The livelihoods and cultural identity of Vezo people in southwest Madagascar are intimately intertwined with the marine environment. Vezo livelihoods, however, are increasingly threatened by overfishing and mangrove deforestation, largely driven by demand from outside markets. Climate change is also having an impact, creating inconsistent wind patterns and rough seas too dangerous for fishing. Blue Ventures has been working with partners to pioneer viable alternatives to fishing to support alternative livelihoods, alleviating pressure on fisheries while gaining a new source of sustainable income through lomotse (seaweed) and zanga (sea cucumber) farming.
This series of aquaculture profiles, written by Angelina Skowronski, explores the opportunities for livelihood diversification and capacity building through the eyes and words of Vezo fishers themselves.
The sun is at high noon just a few days after winter solstice in Lamboara. Marie-Louise and five of her fellow seaweed farmers sit in ankle-deep water tending to cords of seaweed. The women laugh, sing and dance while working, and ever so often the word lomotse is spoken, the word for ‘seaweed’ in Malagasy.
Her hands have been doing this for four years now; her fingers operating on muscle memory at this point, speedily weaving delicate lomotse branches through bristled nylon cords.“Before lomotse, we spent our days gleaning horita (octopus). The sizes of horita were getting smaller and we weren’t able to earn enough money to feed our families,” said Marie-Louise as she ties another lomotse piece to her cord. Her hands have been doing this for four years now; her fingers operating on muscle memory at this point, speedily weaving delicate lomotse branches through bristled nylon cords.
At rano maiky (low tide) each day, the farmers tiptoe around spiky sea urchins and maze through sea grass to get to the seaweed farm. There aren’t any timecards, set schedules, or government-mandated breaks. The farmers’ schedules are based on the phases of the moon, which in turn determine the ebb and flow of the tides.
Lamboara’s rhythm has always followed these lunar cycles, as octopus gleaning, walking out onto the reef flat at low tide, is traditionally the main source of income for women in the community. Unlike fishing in laka (dugout outrigger canoes), which require long days at sea, octopus gleaning is ideal for women because it is less resource intensive, and requires minimal capital; just a sharp stick and a keen eye.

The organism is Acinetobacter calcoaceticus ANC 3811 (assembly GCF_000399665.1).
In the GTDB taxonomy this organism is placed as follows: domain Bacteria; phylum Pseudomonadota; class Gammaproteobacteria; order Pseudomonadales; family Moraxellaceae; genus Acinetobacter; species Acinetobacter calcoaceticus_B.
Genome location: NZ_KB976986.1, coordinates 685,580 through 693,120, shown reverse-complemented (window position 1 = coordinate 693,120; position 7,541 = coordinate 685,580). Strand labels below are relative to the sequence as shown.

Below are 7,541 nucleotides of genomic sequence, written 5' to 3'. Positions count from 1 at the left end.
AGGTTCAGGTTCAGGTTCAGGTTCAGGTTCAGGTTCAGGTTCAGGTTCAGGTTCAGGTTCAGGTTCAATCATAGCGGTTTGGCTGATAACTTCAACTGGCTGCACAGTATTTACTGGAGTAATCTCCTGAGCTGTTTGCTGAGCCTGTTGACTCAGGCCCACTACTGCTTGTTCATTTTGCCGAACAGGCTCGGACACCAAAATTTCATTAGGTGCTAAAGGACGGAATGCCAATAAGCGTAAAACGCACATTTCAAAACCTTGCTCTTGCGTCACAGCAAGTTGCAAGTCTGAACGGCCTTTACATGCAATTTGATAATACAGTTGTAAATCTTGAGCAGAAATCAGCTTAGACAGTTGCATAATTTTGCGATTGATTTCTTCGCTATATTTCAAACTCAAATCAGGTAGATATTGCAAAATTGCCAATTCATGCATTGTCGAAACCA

“Many women in Lamboara are single with an average of 5 children each, so it’s important that we have a reliable income so that we can feed our children and send them to school,” said Marie-Louise. “We don’t have a public school in this community, so if you want your children to go to school, you must pay to send them to the private school.”
In an effort to diversify coastal livelihoods and provide an alternative source of income for women in Lamboara, Blue Ventures, Copefrito, and Norges Vel supported the establishment of a community seaweed farm in 2011.
Today, seaweed farming is a popular occupation in Lamboara, harvesting approximately every two weeks during low tide. At rano maiky, the Indian Ocean flows out of the white sandy bay to expose the thriving environment: sea stars, sea anemones, mangrove roots, and 1142 lines of seaweed marked by buoys made from repurposed water bottles.
The seaweed cultivation plays an important role in Lamboara, and in 2014, the farmers created an association called FIVELOMA (translates to “livelihood” in Malagasy). The objectives of the association are long-term; to create a savings committee for future projects and a retirement program for members.
Members pay a monthly due of 100 Ariary, the price of one cup of coffee. In addition to membership fees, the association allocates a percentage of their revenue from lomotse sales to the cooperative savings pot. Currently, the savings committee does not have immediate access to traditional financial institutions, but once they save a significant amount their goal is to transfer the money to a bank in the regional capital of Morombe.
“We come out here everyday to check on our lomotse, and sometimes our kids help when they are not in school,” said Marie-Louise. “More than co-workers, we are a family.”
Marie-Louise is the elected president of FIVELOMA. When asked about her personal five-year plan, she doesn’t talk about herself or her immediate family, but rather about FIVELOMA.
We are preparing for our future. We need sustainability to do this; both in our livelihoods and our environment.“We are preparing for our future,” she says in slow, articulated speech. She speaks in Vezo, the dialect of Malagasy spoken in this southwestern coastal slice of the country, “We need sustainability to do this; both in our livelihoods and our environment. The five-year goal of FIVELOMA is to fampiroboroboana (enhance, improve, or better) our lives.”
FIVELOMA members are so enthusiastic about the benefits of creating an association for cooperative savings that they have created a play to perform in other seaweed-farming communities informing them of the process and telling their story.
“We recognize that our future is also dependent on the activities of the communities around us,” continues Marie-Louise. “So we decided to spread this message through theatre to fampiroboroboana the world around us.”
This is the first in a series of aquaculture profiles, written and photographed by Angelina Skowronski, which explore the opportunities for livelihood diversification and capacity building through the eyes and words of Vezo fishers themselves.
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